Screen Australia have announced that The Nightingale, Jennifer Kent’s much-anticipated second feature following modern horror classic The Babadook, will have its world premiere in competition at the 75th Venice International Film Festival this August. The film joins recent Australian Venice faves Sweet Country, Hacksaw Ridge, Boys in the Trees, Tanna, and Hounds of Love, which were also feted at the festival.
Also screening in competition are two VR short films:Michael Beets’ The Unknown Patient, which tells the true story of an Australian soldier found wandering in London with no memory of his identity; and Lynette Wallworth’s Awavena, which allows the viewer access to the spirit realm as seen by an elder of the Indigenous Amazonian people.
Set in Tasmania in 1825, The Nightingale follows Clare (Aisling Franciosi) , a young Irish convict woman, who chases a British officer (Sam Claflin) through the rugged Tasmanian wilderness, bent on revenge for a terrible act of violence he committed against her family. On the way she enlists the services of an Aboriginal tracker named Billy (Baykali Ganambarr), who is also marked by trauma from his own violence-filled past.
The film was produced by Kristina Ceyton of Causeway Films and Bruna Papandrea and Steve Hutensky of Made Up Stories.
“It’s been four years since Jennifer Kent astounded audiences with The Babadook, so The Nightingale’s selection for Venice marks a triumphant and eagerly anticipated return for this Australian auteur,” said Graeme Mason, CEO of Screen Australia. “We are thrilled to have been able to support Jennifer’s vision from development, to production, now at festival and soon distribution.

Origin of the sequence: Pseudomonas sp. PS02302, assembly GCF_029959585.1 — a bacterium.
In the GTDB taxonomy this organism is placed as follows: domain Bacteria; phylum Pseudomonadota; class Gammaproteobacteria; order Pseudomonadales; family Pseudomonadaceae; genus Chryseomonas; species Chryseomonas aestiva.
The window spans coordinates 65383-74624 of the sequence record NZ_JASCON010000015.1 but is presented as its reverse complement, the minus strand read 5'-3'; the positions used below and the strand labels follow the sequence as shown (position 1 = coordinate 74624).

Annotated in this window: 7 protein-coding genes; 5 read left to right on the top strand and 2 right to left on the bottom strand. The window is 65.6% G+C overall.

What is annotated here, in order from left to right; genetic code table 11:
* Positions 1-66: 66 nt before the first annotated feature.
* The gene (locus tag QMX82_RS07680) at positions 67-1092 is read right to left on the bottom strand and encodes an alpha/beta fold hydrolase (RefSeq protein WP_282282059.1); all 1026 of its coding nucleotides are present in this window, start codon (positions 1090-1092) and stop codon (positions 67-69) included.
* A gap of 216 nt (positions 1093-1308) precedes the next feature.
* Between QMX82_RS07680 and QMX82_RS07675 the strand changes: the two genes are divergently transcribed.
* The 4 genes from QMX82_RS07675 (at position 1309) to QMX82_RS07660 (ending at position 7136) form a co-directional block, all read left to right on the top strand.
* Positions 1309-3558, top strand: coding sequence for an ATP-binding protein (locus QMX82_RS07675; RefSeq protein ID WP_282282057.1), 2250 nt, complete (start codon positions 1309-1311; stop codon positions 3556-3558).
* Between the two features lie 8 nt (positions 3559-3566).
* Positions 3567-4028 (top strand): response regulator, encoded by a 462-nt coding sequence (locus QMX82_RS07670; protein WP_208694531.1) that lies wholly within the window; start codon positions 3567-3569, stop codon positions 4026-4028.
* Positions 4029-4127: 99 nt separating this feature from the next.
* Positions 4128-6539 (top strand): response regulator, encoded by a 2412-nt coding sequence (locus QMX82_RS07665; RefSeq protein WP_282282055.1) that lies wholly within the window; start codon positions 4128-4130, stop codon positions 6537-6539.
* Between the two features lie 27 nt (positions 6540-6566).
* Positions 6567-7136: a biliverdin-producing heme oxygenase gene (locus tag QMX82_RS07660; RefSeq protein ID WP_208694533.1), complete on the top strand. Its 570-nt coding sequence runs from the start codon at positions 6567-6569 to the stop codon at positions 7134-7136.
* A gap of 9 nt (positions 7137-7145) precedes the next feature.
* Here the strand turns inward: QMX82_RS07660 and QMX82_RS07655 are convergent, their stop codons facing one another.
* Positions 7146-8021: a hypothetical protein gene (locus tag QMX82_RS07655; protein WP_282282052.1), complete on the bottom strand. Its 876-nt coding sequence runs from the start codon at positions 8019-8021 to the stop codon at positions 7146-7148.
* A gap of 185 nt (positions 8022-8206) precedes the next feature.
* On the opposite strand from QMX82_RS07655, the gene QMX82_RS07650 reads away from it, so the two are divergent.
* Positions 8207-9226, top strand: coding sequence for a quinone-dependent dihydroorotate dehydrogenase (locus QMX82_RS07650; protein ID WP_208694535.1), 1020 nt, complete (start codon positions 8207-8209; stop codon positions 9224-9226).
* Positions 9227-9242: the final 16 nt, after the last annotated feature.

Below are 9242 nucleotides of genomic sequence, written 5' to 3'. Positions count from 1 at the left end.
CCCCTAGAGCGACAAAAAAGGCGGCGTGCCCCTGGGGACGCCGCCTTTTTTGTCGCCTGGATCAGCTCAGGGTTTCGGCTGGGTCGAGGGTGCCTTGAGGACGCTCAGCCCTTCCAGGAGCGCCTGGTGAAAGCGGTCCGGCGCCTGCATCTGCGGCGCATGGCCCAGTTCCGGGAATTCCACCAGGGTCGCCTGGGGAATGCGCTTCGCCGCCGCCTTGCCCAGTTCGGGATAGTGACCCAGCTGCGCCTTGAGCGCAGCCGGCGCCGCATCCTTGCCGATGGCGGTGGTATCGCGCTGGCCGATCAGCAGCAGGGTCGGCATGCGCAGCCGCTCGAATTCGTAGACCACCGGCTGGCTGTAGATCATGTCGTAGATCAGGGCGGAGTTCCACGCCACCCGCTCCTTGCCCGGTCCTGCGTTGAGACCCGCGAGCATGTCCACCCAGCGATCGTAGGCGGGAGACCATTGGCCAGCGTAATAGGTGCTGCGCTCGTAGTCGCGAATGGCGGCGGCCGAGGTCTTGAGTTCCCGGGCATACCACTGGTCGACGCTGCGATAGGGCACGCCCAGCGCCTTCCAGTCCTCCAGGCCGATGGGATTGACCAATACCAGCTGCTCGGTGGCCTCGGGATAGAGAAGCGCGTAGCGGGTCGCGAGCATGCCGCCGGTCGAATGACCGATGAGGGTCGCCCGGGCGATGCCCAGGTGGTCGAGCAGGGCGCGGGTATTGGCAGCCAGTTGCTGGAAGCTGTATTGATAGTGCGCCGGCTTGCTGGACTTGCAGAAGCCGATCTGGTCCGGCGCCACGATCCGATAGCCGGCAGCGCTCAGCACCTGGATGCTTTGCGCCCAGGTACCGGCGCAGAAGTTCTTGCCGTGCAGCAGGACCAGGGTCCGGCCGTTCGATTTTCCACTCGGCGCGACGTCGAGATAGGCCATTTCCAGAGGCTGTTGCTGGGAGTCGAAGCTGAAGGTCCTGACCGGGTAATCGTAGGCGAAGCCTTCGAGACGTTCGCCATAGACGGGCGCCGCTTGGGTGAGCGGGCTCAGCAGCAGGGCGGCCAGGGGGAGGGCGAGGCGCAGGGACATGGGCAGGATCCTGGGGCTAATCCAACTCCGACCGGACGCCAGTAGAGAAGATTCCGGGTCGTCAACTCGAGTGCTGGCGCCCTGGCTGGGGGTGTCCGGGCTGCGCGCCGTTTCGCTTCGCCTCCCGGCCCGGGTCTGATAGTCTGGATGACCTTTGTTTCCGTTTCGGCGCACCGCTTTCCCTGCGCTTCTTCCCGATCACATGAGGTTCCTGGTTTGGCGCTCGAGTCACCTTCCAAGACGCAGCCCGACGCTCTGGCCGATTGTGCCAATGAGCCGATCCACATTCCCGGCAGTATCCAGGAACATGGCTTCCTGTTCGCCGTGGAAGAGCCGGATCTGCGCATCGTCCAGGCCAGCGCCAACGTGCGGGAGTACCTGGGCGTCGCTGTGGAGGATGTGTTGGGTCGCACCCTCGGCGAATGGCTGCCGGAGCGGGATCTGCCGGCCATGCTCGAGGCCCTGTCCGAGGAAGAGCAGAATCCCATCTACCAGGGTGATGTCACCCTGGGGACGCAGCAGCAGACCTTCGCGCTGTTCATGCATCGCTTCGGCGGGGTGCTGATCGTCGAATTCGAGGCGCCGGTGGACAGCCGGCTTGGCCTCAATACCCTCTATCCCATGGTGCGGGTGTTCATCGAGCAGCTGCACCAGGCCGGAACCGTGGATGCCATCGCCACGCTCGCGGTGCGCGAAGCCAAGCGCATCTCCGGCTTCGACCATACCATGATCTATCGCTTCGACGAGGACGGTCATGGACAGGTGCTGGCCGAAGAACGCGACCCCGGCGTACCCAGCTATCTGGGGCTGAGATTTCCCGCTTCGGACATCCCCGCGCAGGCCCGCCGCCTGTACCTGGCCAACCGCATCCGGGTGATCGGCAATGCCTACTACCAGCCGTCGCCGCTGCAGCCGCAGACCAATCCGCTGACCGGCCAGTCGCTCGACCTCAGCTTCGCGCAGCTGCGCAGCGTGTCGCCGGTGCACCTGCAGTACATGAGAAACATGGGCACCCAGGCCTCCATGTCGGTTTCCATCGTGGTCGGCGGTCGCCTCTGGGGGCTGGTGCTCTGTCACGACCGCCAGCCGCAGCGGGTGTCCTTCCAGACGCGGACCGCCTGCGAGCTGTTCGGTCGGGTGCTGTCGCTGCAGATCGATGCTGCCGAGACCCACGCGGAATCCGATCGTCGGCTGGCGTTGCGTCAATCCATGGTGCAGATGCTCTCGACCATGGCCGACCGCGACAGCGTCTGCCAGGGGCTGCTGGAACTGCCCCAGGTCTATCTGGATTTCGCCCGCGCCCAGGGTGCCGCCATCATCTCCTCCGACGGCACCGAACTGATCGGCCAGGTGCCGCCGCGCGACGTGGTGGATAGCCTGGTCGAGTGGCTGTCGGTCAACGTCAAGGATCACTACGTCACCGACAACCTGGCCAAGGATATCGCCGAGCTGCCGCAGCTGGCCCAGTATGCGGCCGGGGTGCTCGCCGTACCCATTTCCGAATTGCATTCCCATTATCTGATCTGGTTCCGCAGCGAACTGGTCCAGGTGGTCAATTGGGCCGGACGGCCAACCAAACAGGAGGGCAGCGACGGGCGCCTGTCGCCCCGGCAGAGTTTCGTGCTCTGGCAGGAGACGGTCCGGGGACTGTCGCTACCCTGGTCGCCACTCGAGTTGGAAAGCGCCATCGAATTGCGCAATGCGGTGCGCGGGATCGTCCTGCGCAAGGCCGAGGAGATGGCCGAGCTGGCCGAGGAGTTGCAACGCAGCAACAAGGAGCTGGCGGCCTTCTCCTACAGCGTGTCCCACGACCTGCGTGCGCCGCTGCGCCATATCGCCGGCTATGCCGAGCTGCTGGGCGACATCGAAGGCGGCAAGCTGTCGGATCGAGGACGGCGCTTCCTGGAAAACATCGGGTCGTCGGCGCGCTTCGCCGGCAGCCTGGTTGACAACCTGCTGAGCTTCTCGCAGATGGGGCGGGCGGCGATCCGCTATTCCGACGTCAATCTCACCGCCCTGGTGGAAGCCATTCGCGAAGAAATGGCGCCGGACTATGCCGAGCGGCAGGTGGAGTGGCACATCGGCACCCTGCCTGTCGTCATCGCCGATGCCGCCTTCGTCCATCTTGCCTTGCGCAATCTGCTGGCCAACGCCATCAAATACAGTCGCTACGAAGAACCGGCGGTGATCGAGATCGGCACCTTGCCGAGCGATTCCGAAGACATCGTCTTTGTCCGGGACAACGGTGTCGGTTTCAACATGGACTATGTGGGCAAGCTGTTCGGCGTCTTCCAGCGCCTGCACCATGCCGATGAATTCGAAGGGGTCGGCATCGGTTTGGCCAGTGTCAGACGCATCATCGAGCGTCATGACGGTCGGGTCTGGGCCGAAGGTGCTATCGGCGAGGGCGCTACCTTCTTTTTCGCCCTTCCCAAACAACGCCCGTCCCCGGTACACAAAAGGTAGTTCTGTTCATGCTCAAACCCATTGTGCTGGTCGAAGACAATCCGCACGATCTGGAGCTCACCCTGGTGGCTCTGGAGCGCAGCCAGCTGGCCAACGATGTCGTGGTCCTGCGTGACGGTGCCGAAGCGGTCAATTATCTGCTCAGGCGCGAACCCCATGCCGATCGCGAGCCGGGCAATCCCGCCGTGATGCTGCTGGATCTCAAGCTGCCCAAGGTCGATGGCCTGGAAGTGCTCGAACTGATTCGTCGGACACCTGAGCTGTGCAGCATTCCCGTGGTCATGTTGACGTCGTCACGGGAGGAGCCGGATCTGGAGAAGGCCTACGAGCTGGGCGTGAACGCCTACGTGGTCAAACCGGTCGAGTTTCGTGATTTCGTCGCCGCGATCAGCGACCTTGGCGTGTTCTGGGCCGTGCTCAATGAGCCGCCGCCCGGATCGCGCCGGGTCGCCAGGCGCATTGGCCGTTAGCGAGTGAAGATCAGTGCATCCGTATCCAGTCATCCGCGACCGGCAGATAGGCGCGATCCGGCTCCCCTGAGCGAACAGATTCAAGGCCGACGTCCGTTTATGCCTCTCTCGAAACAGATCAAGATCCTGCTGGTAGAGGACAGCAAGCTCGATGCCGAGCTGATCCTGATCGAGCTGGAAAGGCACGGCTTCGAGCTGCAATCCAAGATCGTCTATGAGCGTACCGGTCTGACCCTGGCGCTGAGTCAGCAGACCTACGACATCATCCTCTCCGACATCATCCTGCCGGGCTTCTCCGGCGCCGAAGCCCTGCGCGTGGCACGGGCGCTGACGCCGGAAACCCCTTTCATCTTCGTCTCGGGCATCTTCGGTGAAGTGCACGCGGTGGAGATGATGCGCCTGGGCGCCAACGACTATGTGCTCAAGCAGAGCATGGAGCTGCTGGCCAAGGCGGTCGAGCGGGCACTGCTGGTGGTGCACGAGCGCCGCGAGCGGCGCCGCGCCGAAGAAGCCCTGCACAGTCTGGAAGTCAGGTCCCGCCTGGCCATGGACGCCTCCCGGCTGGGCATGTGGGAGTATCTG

“Congratulations also to The Nightingale’s producers Causeway Films and Made Up Stories who have so carefully and lovingly shepherded this Australian tale to this incredible juncture.”
Director Jennifer Kent was elated, saying, “It’s a dream come true to be premiering The Nightingale at Venice in official competition. I owe a great deal to my exceptional cast and crew, who were wholeheartedly devoted to making this film the very best it could be. Thanks to all our investors for allowing me to make the film I set out to
make. And a huge thanks to Uncle Jim Everett. Without his guidance and support, along with the help we received from many Tasmanian Aboriginal people, this film would quite simply not exist.”
The Australian contingent joins an impressive slate of films that will screen at this year’s festival, which runs from August 29 to September 8, including Luca Guadagnino’s Suspiria, Yorgos Lanthimos’ The Favourite, the Coen Brothers series-turned-anthology-movie The Ballad of Buster Scruggs, Bradley Cooper’s directorial effort A Star is Born, Western adaptation The Sisters Brothers, and many more.